Banning life commissions not in public interest, says CEO
EXCLUSIVE: Banning life insurance commissions as recommended by the Hayne royal commission will be against the public interest as clients will move on to inferior products, argues a dealer group head.
The final report of the Hayne royal commission recommended commission caps be reduced further than that laid under the Life Insurance Framework.
Commissioner Kenneth Hayne said that, “unless there is clear justification for retaining those commissions, the cap should ultimately be reduced to zero”.
ASIC also confirmed it would review current life insurance commission arrangements sometime in 2021.
But in a blog exclusively written for ifa, Lifespan Financial Planning chief executive Eugene Ardino argued that, should the recommendation be implemented, clients will gravitate towards inferior or inappropriate “self-service” or online insurance products.
“Many financial advisers will say that if clients don’t want to pay a fee for advice, then that’s their problem and it’s too bad if they get inferior insurance or none at all, and it’s more important for the industry to make the transition to a profession,” Mr Ardino said.
“However, I think this is a callous attitude which puts the needs of the advice community ahead of the public interest.”
While Mr Ardino said he’s all for our industry becoming more professionalised, he would like to see it done in a way that allows more Australians to access advice, not less.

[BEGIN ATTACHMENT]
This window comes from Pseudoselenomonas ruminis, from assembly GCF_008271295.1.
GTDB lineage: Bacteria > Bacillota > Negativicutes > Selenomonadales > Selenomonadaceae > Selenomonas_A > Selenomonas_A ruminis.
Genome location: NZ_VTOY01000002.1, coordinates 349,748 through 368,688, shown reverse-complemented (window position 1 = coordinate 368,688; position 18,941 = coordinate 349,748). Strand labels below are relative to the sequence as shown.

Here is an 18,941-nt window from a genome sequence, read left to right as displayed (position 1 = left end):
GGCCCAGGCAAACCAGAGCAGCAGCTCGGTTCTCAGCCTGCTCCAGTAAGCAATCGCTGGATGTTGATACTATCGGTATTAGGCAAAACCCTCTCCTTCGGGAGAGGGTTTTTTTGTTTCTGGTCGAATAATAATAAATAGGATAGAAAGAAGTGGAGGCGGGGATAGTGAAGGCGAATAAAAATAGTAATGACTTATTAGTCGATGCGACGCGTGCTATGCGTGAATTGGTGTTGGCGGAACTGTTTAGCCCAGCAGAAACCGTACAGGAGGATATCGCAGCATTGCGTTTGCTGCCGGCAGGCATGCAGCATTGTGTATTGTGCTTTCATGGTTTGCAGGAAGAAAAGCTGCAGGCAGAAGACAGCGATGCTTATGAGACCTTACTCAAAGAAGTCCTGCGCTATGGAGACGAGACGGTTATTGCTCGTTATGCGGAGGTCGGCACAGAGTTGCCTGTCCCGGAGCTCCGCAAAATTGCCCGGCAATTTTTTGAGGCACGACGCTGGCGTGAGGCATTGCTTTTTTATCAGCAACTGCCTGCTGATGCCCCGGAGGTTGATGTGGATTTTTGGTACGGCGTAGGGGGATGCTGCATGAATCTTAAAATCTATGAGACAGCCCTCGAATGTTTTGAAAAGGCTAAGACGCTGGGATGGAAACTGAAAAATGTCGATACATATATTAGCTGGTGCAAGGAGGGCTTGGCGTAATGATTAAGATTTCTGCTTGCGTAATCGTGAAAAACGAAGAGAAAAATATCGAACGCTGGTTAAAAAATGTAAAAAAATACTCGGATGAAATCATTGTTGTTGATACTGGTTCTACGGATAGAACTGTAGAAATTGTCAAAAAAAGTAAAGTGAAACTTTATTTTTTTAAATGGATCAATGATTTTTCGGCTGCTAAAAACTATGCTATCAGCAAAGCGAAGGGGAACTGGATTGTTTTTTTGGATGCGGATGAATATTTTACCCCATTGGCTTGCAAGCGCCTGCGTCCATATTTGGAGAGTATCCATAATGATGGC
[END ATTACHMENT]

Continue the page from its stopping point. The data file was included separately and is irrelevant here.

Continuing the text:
“The hypothesis that if we appear more professional then more people will obtain advice, no matter how much it costs, is an unrealistic and irrational fantasy,” he said.
“For the vast majority of consumers, a commission structure for life insurance is actually beneficial and can be quite sensibly justified.”
The Life Insurance Framework is divided into three stages, beginning in 2018 and continuing in 2019 and 2020. The first stage has already passed, with an initial commission rate of 88 per cent and a 22 per cent renewal rate.
The framework is currently at the second stage until the end of 2019 where the initial commission rate is at 77 per cent and a renewal rate of 22 per cent, before moving on to stage three at the start of 2020 where the initial rate is at 66 per cent and a renewal rate of 22 per cent.
To read the full contributed article by Eugene Ardino, click here.
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